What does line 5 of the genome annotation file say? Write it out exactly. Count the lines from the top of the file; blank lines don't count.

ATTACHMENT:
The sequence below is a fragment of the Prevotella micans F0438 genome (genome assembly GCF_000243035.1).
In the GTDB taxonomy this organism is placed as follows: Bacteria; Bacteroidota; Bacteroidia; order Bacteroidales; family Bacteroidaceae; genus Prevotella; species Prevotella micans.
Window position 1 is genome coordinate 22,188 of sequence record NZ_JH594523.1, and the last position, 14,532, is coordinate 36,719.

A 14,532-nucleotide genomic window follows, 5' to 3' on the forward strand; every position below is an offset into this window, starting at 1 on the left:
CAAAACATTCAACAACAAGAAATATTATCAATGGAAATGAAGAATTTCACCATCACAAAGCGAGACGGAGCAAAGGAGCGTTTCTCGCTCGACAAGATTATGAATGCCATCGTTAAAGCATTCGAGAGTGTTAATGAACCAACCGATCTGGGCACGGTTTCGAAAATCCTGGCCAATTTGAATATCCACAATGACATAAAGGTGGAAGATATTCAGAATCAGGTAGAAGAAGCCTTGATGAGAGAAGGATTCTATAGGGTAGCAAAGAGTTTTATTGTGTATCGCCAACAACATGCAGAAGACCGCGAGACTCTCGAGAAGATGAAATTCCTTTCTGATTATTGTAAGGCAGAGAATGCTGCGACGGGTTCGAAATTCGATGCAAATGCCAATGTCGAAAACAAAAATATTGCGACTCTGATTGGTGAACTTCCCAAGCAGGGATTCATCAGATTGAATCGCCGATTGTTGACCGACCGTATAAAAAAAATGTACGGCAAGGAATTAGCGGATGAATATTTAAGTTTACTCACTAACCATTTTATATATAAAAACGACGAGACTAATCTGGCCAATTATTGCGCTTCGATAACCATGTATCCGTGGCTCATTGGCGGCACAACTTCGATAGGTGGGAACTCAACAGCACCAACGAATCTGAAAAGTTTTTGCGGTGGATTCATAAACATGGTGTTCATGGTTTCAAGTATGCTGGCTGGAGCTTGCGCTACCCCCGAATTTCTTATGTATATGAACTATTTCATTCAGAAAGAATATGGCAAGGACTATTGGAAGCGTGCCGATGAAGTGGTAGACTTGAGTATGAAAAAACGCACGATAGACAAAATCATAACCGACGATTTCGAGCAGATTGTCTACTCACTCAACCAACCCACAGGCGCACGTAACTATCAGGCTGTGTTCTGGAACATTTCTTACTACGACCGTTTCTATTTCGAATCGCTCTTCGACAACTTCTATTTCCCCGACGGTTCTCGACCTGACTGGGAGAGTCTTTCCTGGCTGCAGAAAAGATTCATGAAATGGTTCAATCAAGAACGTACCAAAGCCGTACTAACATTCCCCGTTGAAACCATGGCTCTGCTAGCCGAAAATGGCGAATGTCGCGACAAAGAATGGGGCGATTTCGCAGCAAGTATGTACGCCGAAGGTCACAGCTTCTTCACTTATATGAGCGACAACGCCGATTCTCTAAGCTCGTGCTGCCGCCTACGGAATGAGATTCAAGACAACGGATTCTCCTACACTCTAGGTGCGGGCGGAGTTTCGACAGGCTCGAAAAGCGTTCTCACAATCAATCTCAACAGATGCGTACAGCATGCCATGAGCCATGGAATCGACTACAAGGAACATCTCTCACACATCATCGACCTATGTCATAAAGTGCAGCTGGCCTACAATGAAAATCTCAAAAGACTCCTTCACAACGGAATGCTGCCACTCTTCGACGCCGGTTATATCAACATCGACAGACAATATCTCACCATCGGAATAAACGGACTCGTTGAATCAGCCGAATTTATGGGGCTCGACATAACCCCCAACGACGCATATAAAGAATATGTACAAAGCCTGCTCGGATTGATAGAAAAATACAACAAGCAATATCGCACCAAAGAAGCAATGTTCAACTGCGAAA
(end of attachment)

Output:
CAAAACATTCAACAACAAGAAATATTATCAATGGAAATGAAGAATTTCACCATCACAAAGCGAGACGGAGCAAAGGAGCGTTTCTCGCTCGACAAGATTATGAATGCCATCGTTAAAGCATTCGAGAGTGTTAATGAACCAACCGATCTGGGCACGGTTTCGAAAATCCTGGCCAATTTGAATATCCACAATGACATAAAGGTGGAAGATATTCAGAATCAGGTAGAAGAAGCCTTGATGAGAGAAGGATTCTATAGGGTAGCAAAGAGTTTTATTGTGTATCGCCAACAACATGCAGAAGACCGCGAGACTCTCGAGAAGATGAAATTCCTTTCTGATTATTGTAAGGCAGAGAATGCTGCGACGGGTTCGAAATTCGATGCAAATGCCAATGTCGAAAACAAAAATATTGCGACTCTGATTGGTGAACTTCCCAAGCAGGGATTCATCAGATTGAATCGCCGATTGTTGACCGACCGTATAAAAAAAATGTACGGCAAGGAATTAGCGGATGAATATTTAAGTTTACTCACTAACCATTTTATATATAAAAACGACGAGACTAATCTGGCCAATTATTGCGCTTCGATAACCATGTATCCGTGGCTCATTGGCGGCACAACTTCGATAGGTGGGAACTCAACAGCACCAACGAATCTGAAAAGTTTTTGCGGTGGATTCATAAACATGGTGTTCATGGTTTCAAGTATGCTGGCTGGAGCTTGCGCTACCCCCGAATTTCTTATGTATATGAACTATTTCATTCAGAAAGAATATGGCAAGGACTATTGGAAGCGTGCCGATGAAGTGGTAGACTTGAGTATGAAAAAACGCACGATAGACAAAATCATAACCGACGATTTCGAGCAGATTGTCTACTCACTCAACCAACCCACAGGCGCACGTAACTATCAGGCTGTGTTCTGGAACATTTCTTACTACGACCGTTTCTATTTCGAATCGCTCTTCGACAACTTCTATTTCCCCGACGGTTCTCGACCTGACTGGGAGAGTCTTTCCTGGCTGCAGAAAAGATTCATGAAATGGTTCAATCAAGAACGTACCAAAGCCGTACTAACATTCCCCGTTGAAACCATGGCTCTGCTAGCCGAAAATGGCGAATGTCGCGACAAAGAATGGGGCGATTTCGCAGCAAGTATGTACGCCGAAGGTCACAGCTTCTTCACTTATATGAGCGACAACGCCGATTCTCTAAGCTCGTGCTGCCGCCTACGGAATGAGATTCAAGACAACGGATTCTCCTACACTCTAGGTGCGGGCGGAGTTTCGACAGGCTCGAAAAGCGTTCTCACAATCAATCTCAACAGATGCGTACAGCATGCCATGAGCCATGGAATCGACTACAAGGAACATCTCTCACACATCATCGACCTATGTCATAAAGTGCAGCTGGCCTACAATGAAAATCTCAAAAGACTCCTTCACAACGGAATGCTGCCACTCTTCGACGCCGGTTATATCAACATCGACAGACAATATCTCACCATCGGAATAAACGGACTCGTTGAATCAGCCGAATTTATGGGGCTCGACATAACCCCCAACGACGCATATAAAGAATATGTACAAAGCCTGCTCGGATTGATAGAAAAATACAACAAGCAATATCGCACCAAAGAAGCAATGTTCAACTGCGAAA